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Tom Peters, NDSU assistant professor and extension agronomist, examines a Palmer amaranth plant near Holdrege, Neb., on Wednesday, Aug. 16, 2017. For reference, Peters stands six-foot-three-inches and the Palmer amaranth plant towered over him. Nick Nelson/Agweek

'Why not us?': NDSU eyes pesticide testing lab

NORTH PLATTE, Neb. — Pesticides are an important and controversial part of U.S. agriculture. Now, a North Dakota State University and University of Minnesota extension official is spearheading an effort to establish a pesticide application testing laboratory on the NDSU campus in Fargo, N.D.

"Why not us?" said Tom Peters, NDSU and U of M extension sugar beet specialist, pointing to the growing need for pesticide application testing and the very small number of labs that offer it.

The proposed NDSU lab would cost $2 million to $5 million and potentially could open in three to five years, he estimated.

Peters talked with Agweek during a mid-August trip to North Platte, Neb., where the University of Nebraska-Lincoln operates its Pesticide Application Technology Laboratory. Three dozen people, most of them North Dakota extension officials, went on the trip, which included a tour of the lab, as well as visits to Nebraska fields infested with Palmer amaranth, a terrible weed working its way north. Peters organized the trip, which was funded by a grant from the North Dakota Soybean Council.

The Nebraska lab is the only one of its kind operated by a U.S. academic institution. There are three comparable facilities: one is run by a private company in Wisconsin and another by the U.S. Department of Agriculture in Texas, with the third in Australia.

Built in 2012 and expanding on four decades on pesticide application research at the University of Nebraska's North Platte Research Station, the lab is equipped with a state-of-the-art greenhouse and wind tunnels. It collects droplet-size measurements and conducts simulated-drift studies, supplementing what the research station learns through field trials.

The U.S. Environmental Protection Agency, which is charged with registering new pesticides, is increasingly concerned that pesticide testing doesn't hurt the environment. So, EPA wants at least some of that testing done indoors, in controlled conditions, Peters said.

"I believe that safe application of pesticides is our responsibility," he said.

The need for safe application of pesticides is heightened by the greater resistance to chemicals that many weeds are developing, as well as the growing threat from Palmer amaranth, he said.

Complementary

North Platte, a farm and railroad town of about 25,000, is in southwest Nebraska, just south of the Nebraska Sandhills. Though North Platte itself is not prominent, the lab has "has national, if not international, prominence," he said.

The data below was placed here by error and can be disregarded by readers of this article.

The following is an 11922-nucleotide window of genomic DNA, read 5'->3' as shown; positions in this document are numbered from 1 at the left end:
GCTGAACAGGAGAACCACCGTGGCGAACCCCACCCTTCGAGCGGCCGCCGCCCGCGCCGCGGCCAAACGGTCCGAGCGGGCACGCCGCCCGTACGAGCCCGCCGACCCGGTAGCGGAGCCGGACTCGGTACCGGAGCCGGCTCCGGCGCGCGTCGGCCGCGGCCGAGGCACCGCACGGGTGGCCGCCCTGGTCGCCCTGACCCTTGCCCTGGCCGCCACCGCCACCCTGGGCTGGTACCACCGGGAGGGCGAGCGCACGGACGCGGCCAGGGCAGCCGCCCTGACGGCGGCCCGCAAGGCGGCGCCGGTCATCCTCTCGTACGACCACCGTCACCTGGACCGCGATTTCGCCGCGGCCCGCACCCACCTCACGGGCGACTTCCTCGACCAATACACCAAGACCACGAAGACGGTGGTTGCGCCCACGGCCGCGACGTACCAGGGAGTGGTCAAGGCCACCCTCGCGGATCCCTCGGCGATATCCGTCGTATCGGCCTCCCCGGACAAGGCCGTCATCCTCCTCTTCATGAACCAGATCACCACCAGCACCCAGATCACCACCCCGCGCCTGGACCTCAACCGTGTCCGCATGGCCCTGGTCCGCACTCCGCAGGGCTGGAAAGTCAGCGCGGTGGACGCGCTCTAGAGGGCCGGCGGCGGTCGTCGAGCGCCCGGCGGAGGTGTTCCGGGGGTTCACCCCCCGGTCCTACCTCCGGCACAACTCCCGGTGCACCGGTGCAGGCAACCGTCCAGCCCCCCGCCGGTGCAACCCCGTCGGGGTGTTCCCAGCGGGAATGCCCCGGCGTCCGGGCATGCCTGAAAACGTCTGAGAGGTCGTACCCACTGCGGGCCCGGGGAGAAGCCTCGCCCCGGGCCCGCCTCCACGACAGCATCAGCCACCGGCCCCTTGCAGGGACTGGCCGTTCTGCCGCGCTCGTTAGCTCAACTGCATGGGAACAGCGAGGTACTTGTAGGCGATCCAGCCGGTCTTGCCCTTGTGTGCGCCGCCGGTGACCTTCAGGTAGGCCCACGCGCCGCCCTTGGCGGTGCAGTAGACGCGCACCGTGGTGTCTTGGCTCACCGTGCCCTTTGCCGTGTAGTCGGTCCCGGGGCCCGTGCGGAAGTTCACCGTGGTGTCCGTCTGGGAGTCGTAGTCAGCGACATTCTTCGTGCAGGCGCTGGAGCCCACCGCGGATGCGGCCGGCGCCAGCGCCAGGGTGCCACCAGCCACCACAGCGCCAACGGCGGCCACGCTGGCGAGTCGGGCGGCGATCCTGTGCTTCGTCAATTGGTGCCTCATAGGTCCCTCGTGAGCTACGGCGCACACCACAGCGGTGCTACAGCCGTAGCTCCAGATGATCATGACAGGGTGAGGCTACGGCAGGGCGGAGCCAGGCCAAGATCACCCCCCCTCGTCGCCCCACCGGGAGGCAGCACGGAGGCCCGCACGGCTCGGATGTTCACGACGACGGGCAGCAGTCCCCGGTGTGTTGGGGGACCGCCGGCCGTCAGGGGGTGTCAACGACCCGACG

Establishing a similar facility in Fargo would "help make NDSU unique," Peters said. "It would be a way to stand out," with "ancillary benefits" including attracting faculty and graduate students and helping NDSU departments such as ag engineering, he said.

Because there's so much potential for expanded pesticide testing, the North Platte lab is looking to collaborate with others, said Greg Kruger, University of Nebraska weed scientist application technology specialist and director of the North Platte lab.

The proposed Fargo lab would complement, but not duplicate, what's being done now in North Platte, Peters said.

"We can't do it the same way Nebraska does. We need to think about how we can do this in a complementary fashion," Peters said. "That's what we have in mind."

Peters said NDSU officials have expressed strong support for the project.

He described himself as an "idea guy" and "salesman" and said he has no intention of running it himself.

Though there's no timetable, Peters is optimistic that "some clarity" will develop on the proposed lab in three to five years.

"Any time you have an idea, you have to sell people and that takes time. We're patient on this. We're in it for the long term, not the short term," he said.

Most of the estimated $2 million to $5 million price tag probably would come from state funding, though the private sector might be involved, too. The final cost would depend in part on whether a new building is constructed or an existing one is converted, Peters said.

"It takes courage to do these kinds of projects. But I'll say it again: Why not us?" he said.

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